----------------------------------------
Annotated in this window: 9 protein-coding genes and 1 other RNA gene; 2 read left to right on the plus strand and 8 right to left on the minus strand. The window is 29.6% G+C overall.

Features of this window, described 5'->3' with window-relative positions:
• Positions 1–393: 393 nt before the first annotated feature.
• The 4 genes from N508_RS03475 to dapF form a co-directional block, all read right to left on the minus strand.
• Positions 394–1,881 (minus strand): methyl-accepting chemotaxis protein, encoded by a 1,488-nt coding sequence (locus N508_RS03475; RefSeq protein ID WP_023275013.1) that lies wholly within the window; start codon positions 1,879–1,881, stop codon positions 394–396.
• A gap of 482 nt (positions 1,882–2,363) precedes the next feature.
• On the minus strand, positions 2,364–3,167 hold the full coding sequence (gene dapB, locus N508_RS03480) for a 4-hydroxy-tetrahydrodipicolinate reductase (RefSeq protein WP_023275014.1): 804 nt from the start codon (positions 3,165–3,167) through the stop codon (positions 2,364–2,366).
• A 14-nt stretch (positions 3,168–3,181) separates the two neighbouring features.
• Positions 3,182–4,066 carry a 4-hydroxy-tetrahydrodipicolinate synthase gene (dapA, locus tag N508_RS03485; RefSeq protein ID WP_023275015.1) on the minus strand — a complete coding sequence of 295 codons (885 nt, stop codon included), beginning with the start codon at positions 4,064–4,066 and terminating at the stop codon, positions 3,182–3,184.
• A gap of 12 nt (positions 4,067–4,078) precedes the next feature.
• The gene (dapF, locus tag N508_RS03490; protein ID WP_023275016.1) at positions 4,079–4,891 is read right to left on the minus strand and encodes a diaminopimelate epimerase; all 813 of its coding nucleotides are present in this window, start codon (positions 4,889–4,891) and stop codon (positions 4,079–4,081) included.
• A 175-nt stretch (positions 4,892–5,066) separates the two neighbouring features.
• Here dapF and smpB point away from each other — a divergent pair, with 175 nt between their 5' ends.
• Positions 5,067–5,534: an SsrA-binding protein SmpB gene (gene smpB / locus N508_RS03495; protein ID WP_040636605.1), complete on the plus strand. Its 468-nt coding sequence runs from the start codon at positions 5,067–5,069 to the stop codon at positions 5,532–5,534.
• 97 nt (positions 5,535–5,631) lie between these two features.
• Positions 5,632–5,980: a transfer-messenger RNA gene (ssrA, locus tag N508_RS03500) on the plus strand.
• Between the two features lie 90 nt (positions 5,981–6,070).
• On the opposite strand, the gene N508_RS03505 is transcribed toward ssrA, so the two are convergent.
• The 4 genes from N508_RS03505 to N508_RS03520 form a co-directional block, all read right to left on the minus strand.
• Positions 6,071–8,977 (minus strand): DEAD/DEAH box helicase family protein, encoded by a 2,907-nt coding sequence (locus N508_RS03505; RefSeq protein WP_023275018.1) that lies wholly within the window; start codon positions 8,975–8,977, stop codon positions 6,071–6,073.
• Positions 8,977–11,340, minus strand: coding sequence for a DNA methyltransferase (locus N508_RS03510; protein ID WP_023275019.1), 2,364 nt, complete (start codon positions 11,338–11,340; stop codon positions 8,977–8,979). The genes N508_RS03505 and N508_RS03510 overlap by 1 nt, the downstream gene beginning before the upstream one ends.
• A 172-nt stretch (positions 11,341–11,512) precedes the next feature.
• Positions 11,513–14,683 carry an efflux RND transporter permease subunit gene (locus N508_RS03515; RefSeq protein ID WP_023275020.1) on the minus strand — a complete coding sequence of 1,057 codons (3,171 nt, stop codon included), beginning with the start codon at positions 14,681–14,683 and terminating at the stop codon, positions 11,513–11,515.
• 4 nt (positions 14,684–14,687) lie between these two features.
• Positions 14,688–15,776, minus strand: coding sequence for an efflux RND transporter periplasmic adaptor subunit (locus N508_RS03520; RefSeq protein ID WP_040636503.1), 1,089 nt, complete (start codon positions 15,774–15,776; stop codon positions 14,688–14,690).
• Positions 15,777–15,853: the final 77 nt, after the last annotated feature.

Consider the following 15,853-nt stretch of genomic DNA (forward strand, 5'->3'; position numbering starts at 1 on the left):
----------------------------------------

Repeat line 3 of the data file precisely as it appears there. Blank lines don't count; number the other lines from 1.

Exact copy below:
• Positions 1–393: 393 nt before the first annotated feature.